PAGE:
Menendez Says He Can’t Recall Details of Slayings


Erik Menendez testified Tuesday that he draws a “red blank” about the moments when he and his brother blasted their parents to death with shotguns.

Asked by a persistent prosecutor for the third time in three days to describe the killing scene, Erik Menendez said: “I must have shot my mother, and I guess I shot my dad. I just don’t remember.”

In an effort to remember the actual moments when he pulled the trigger, he said, he has undergone extensive therapy in jail and has even taken medicine, to no avail.

“I don’t want to have a memory,” he said. He was so haunted by the knowledge that he participated in the killings, he said, that he does not want to remember.


“I definitely always thought I would get caught,” he said. “And a part of me wanted to be punished. . . .”

Erik, 22, and Lyle Menendez, 25, are charged with first-degree murder in the Aug. 20, 1989, shotgun slayings of their parents.

The defense argues that the brothers fired in self-defense after years of physical, mental and sexual abuse.

Last week, amid extensive questions from his lawyer about the abuse, Erik Menendez gave his first account of the slayings, saying he remembered mostly that the scene “was horrible.”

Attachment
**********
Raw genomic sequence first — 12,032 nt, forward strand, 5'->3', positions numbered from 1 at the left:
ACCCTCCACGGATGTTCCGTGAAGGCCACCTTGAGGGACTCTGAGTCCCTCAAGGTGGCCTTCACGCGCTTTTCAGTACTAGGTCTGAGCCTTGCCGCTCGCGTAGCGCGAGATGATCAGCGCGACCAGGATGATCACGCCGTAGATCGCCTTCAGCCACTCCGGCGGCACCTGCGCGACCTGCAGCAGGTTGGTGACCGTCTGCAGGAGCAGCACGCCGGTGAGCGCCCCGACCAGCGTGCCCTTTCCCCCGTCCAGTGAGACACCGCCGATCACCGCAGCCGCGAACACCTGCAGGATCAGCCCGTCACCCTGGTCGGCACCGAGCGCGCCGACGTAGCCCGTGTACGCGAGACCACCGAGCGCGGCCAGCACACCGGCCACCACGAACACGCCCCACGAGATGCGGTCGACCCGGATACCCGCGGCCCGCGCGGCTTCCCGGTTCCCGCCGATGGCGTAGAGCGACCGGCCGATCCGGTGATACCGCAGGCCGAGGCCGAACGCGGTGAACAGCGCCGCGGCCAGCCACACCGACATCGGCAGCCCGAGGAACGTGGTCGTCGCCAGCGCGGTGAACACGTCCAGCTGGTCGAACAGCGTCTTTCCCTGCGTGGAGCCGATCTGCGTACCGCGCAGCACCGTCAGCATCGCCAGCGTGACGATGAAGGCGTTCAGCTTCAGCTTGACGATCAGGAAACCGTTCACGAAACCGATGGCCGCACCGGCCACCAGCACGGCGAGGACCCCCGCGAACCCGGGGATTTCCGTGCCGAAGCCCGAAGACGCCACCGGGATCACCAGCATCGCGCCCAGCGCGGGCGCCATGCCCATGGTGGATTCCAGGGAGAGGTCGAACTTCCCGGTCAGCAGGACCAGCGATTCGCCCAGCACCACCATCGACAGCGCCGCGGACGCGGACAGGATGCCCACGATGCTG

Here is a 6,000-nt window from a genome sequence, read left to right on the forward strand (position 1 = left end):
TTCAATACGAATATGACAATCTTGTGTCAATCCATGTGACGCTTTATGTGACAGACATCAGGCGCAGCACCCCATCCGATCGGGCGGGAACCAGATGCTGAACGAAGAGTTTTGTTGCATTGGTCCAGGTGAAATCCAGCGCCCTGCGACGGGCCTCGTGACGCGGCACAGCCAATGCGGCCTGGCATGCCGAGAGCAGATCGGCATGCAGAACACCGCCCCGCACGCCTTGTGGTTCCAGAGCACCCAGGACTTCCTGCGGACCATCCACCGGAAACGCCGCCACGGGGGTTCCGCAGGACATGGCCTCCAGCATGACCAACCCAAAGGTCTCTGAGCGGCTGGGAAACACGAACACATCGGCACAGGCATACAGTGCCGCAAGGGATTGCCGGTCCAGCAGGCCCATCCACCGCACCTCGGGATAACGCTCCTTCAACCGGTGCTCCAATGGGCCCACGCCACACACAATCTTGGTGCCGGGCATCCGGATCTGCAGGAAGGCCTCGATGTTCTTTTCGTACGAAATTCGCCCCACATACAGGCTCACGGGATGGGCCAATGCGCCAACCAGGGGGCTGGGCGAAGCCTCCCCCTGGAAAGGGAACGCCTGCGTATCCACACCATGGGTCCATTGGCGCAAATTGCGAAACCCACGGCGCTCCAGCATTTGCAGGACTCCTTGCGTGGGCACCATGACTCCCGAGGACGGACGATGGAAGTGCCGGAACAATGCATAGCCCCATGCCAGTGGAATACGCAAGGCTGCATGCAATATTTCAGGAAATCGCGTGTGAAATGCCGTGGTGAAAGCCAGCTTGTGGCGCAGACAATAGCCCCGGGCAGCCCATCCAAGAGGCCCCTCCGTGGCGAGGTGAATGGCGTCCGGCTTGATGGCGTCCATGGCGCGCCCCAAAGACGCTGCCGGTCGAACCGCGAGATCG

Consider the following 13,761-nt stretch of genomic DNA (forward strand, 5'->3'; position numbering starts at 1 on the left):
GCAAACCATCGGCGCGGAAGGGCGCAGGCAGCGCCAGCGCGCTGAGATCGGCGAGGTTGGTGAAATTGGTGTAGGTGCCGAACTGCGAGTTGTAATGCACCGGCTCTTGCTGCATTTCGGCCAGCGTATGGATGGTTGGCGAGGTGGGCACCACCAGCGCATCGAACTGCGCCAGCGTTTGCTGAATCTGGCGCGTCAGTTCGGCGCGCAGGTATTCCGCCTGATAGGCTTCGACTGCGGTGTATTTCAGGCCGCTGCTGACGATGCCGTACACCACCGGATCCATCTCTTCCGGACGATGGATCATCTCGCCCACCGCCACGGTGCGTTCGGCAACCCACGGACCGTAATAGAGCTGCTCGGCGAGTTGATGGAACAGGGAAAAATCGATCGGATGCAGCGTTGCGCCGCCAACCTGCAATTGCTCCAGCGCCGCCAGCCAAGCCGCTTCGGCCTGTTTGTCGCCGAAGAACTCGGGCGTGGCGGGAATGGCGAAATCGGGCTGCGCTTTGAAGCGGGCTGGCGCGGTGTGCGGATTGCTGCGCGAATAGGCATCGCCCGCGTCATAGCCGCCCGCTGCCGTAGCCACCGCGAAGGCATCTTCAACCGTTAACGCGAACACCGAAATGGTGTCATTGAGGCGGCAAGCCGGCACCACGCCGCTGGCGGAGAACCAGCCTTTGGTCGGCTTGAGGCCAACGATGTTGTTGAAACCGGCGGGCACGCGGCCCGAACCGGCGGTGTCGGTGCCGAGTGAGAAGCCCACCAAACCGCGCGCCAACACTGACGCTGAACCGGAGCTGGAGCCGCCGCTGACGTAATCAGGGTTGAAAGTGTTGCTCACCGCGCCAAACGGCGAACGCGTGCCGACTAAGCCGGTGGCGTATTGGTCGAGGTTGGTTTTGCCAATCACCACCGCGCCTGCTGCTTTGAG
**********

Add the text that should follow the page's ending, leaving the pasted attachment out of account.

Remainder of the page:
But prosecutors contend that the brothers killed out of hatred and greed. They maintained that the focus of the case is not on the way the parents lived but on the way they were slain.

Consequently, Deputy Dist. Atty. Lester Kuriyama continued to press Erik Menendez about the killing scene.

“Let’s take it step by step,” Kuriyama told the younger Menendez brother Tuesday.

The prosecutor asked him to look at four bloody photographs of the bodies of Jose Menendez, 45, and Kitty Menendez, 47, on a bulletin board behind the witness stand. Erik Menendez did not look.

“Mr. Menendez, when you were shooting at your mother, did she simply stand in front of you and take all the shots that you were administering to her?” Kuriyama asked.

“I don’t know,” he said.

“You have no idea what she was doing?” Kuriyama asked.

“I didn’t see her. As soon as I started firing, I didn’t see anyone,” Menendez said.


“How could that be?” the prosecutor pressed.

“I guess because the room was dark and because there was so much noise and there was so much fire,” Menendez said. “And maybe because I don’t want to remember.”

Kuriyama still demanded more detail. “Lets take it one shot at a time,” he said.

Menendez sighed. “When I walked in the room, I was panicking,” he said. “I just fired every shot I had. I didn’t stop to take a look at what I was doing after each shot.

“I just fired until there was nothing left. And what happened in between, from when I first started firing, when I entered, it’s just, it’s just a red blank to me.”

Troubled by vivid nightmares after the shootings, Erik Menendez said he went to his therapist, psychologist L. Jerome Oziel, and confessed that he and his brother had killed their parents.

Referring to Oziel, Kuriyama asked, “Did you tell him the guilt was overwhelming?”

“Yes,” Erik Menendez said. “I told him it was too hard to live with.”